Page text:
It depends on your strategy, but you could even opt-out the people that did open it the first time and just target those that didn’t open your email. With this practice, you can be sure not to re-target the ones that already saw your message.

Remind yourself that your subscriber may not have been able to read your email for any number of reasons. That’s not the same as not wanting to read it. Remember—they gave you their email to know more about you and what you do.

If they never see your email,, all the effort you put into sending that campaign will have been for nothing. And believe us, insisting works on most brands. You just have to try it out with good sending practices so you don’t hurt your deliverability.

 

email resend strategy
When in doubt, think of this: An average FB ads show up at least thrice on your newsfeeds. Why should emails be different?

 

6. “Unsubscribes are death knell for your email marketing” 💀

Yes, upsetting as it may to be to see “unsubscribers” after your emails, they are a blessing in disguise. Contrary to what it may seem, that people decide to press the “unsubscribe” link or button that you include in all your newsletters is beneficial. In fact, the number of unsubscribes from your list is an excellent indicator of the interest of what you are communicating.

Whoever unsubscribes from your list is because they are not interested in what you are telling them. What’s wrong with this? Nothing! Why do you want to keep sending emails to someone who will NEVER buy from you? In fact it’s like a self correcting email list cleanup!

Whenever someone unsubscribes from your list, it’s because they’re not interested in what you’re telling them. What’s wrong with this? NOTHING! Why do you want to keep sending emails to someone who will NEVER buy from you?

Sure, you don’t have to throw a party every time someone unsubs, but it still has its advantages:

First, it improves your open rate. In proportion, there should be more people who open your emails than before. This benefits your reputation as a sender and you can reduce the chances of falling into the spam or promotions tabs of your subscribers.

Also, you avoid the risk of being marked as spam. It’s much better to have an unsubscribe than to be marked as spam. Again, your reputation will thank you.
Last, it’s cheaper. Remember that your email marketing provider charges you for subscribers and/or emails sent. 

 

7. “The shorter the email, the better. “

This myth has its origins in the fact that people find it increasingly difficult to keep their attention on a single thing for a long time. We’re bombarded with information, and we simply don’t have the capacity to take it all in. Therefore, it seems that the most logical option from the point of view of email marketing is that the emails you send are as short as possible.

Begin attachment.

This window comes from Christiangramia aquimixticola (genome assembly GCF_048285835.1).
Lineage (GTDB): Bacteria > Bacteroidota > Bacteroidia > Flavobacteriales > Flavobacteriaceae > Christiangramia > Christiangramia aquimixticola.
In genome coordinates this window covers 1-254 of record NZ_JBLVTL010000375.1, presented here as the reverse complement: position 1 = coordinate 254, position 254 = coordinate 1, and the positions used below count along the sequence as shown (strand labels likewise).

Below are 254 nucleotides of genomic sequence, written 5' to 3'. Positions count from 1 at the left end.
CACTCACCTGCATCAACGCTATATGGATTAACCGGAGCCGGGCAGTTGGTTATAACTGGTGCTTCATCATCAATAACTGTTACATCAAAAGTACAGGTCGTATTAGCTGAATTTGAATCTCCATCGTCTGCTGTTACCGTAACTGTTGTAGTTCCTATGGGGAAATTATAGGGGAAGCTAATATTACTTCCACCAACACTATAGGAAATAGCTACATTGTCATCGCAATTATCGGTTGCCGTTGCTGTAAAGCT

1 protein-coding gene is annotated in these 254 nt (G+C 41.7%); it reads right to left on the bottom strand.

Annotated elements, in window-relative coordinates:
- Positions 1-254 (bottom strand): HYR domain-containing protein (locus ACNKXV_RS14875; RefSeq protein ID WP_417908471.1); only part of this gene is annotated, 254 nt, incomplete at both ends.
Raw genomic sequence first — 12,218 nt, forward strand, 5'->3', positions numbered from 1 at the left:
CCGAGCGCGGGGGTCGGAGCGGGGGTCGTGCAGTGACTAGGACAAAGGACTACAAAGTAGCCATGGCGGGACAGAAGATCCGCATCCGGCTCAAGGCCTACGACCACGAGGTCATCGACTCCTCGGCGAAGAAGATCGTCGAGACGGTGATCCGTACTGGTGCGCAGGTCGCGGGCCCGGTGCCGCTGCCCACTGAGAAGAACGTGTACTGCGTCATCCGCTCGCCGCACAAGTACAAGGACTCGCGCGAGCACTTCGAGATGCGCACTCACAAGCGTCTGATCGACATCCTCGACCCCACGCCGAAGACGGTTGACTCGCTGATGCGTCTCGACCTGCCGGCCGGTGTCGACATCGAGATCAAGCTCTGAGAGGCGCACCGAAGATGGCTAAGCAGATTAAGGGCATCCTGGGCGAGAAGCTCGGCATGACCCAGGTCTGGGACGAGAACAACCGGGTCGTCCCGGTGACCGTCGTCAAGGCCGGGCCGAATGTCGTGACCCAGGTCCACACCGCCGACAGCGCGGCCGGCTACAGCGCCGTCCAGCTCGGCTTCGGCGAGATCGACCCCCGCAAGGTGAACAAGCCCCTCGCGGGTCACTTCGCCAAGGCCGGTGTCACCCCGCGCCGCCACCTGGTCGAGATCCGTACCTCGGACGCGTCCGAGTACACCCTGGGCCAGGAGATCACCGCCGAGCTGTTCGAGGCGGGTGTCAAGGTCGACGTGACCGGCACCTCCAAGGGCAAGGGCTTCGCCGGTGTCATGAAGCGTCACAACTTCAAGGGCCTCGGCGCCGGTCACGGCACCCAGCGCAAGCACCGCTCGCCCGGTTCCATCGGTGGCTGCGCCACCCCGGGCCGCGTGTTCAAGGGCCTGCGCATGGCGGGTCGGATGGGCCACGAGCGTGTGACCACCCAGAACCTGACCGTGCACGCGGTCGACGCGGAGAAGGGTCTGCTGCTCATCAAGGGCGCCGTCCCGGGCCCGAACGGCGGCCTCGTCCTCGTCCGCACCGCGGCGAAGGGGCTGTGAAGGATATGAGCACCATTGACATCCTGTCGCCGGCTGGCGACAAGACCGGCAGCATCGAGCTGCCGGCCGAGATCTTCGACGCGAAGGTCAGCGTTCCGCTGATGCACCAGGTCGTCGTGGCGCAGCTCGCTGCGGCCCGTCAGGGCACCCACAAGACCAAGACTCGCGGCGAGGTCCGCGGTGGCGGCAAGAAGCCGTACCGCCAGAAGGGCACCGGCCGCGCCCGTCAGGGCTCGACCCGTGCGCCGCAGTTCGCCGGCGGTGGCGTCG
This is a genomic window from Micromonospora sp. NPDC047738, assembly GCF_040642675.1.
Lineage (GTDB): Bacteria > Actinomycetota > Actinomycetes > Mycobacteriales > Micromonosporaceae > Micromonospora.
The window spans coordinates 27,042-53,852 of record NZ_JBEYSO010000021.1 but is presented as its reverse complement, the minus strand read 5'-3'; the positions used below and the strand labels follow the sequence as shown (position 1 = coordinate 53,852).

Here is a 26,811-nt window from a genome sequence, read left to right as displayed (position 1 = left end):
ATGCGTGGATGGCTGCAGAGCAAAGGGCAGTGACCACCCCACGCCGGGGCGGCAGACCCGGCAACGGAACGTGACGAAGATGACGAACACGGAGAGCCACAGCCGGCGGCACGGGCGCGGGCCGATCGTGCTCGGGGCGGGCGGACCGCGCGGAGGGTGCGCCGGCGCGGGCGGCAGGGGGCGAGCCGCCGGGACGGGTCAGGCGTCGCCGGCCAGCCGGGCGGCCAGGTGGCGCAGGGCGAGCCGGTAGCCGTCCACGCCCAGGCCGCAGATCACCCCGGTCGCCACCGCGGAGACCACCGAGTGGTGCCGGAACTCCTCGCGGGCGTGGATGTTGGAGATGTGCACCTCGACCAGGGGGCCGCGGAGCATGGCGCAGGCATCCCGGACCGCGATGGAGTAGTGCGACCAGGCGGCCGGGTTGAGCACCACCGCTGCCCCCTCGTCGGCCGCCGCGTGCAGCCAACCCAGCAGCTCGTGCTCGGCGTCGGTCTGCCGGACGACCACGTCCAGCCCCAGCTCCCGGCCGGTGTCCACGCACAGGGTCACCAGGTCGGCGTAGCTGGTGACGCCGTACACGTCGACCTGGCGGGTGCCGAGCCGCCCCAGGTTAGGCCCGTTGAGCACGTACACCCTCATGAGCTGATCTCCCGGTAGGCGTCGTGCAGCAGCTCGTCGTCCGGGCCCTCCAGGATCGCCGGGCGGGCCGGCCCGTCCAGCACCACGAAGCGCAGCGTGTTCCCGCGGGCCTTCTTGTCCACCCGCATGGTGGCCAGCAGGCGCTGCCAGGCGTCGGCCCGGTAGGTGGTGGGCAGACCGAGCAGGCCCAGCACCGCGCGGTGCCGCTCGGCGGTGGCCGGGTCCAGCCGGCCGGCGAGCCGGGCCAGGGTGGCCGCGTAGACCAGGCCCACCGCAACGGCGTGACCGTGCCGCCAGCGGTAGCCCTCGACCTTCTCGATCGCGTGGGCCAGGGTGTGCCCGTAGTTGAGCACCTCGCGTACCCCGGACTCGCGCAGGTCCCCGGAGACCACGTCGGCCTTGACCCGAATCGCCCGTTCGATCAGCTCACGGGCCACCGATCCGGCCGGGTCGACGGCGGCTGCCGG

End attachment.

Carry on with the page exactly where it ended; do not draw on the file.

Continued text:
Nope.

Of course, a short email can be very effective. But we cannot conclude that only short emails are effective.

The efficiency of an email marketing campaign doesn’t depend on the length of your emails. It depends on many other factors such as the design, the copy, structure, CTAs, and much more. 

A long copy can bind your audience like a story, builds a beautiful narrative, and keeps them engaged. We frequently toggle between short visual-dominant emails and the ones with long copy. Sure, an email with long copy may not scream “SALE”, and that’s exactly why it works. It helps you tell stories and not necessarily sell wares. Not to mention, it helps maintain the ideal text to image ratio in your overall email marketing mix.

That’s why is so important to test this and find out how to connect with your audience, what resonates most with them, what gets the most sales, etc.

 

8: “I can send emails to anyone I want. “

This one bears repeating (and repeating.) In order to do email marketing—or any marketing strategy, both digital and traditional—you need permission.

It is not a recommendation. It’s an obligation. A legal one.

It is not a recommendation. It is an obligation. A Legal one. By any email marketing laws, be it the European GDPR, Canadian CALS or the American CAN-SPAM laws, sending emails to purchased email lists, or people that have not consented to receiving emails or have unsubscribed from your list can get your account in trouble. Some of the minor consequences of sending unsolicited emails includes hitting high spam scores but some of the serious ones include having your entire email marketing platform account or store being banned.

9. “Email Flows (Automated emails) are impersonal.” 

cart abandon flow email

Most people associate automation with something executed by machines or robots. But this belief is not applicable when we talk about automation with Email Marketing.

In essence, Email Marketing Flows are nothing more than automation of personalized emails. And, contrary to what it may seem, there is nothing impersonal about it.

If you define your strategy well, you can add many personal touches to an email. From the name of each of your recipients to specific content based on their preferences. Thus, you will ensure that, although the emails are sent automatically, your subscribers respond to them or carry out the actions that interest you in them.

There is a list of the most popular Flows that you should already have in your store, learn more about them in this article.

10. “If you send lots of emails, people will unsubscribe from your list. “

It’s not recommended you spam your list with more emails just for the sake of it. Apart from getting tiresome,  you run the risk of getting unsubscribed. But this fear shouldn’t lead you to avoid sending the emails that you need to send when you need to send them.

How many is too many? Hard to say. You have to know your audience and figure out the best number of campaigns for your brand. You can also give them options of how many emails they get from you. Maybe they’re all in, or maybe they prefer just getting messages once a month.
Try not to get too worked up if they don’t want to hear from you all the time. Just like you’ll have occasional unsubscribers, you’re also bound to get people that don’t want to see your content very often. As long as it’s not excessive, it doesn’t really mean you’re doing anything wrong. 

Each company is unique, which means there’s no one-size-fits-all in email marketing. That said, by directing your efforts towards your target audience and following through with your findings, you can be way ahead of the game.

Email is undoubtedly here to stay. Make the most out of it. 

Book a call with us to see all these email myths busted, and be surprised by how much email can achieve for your store.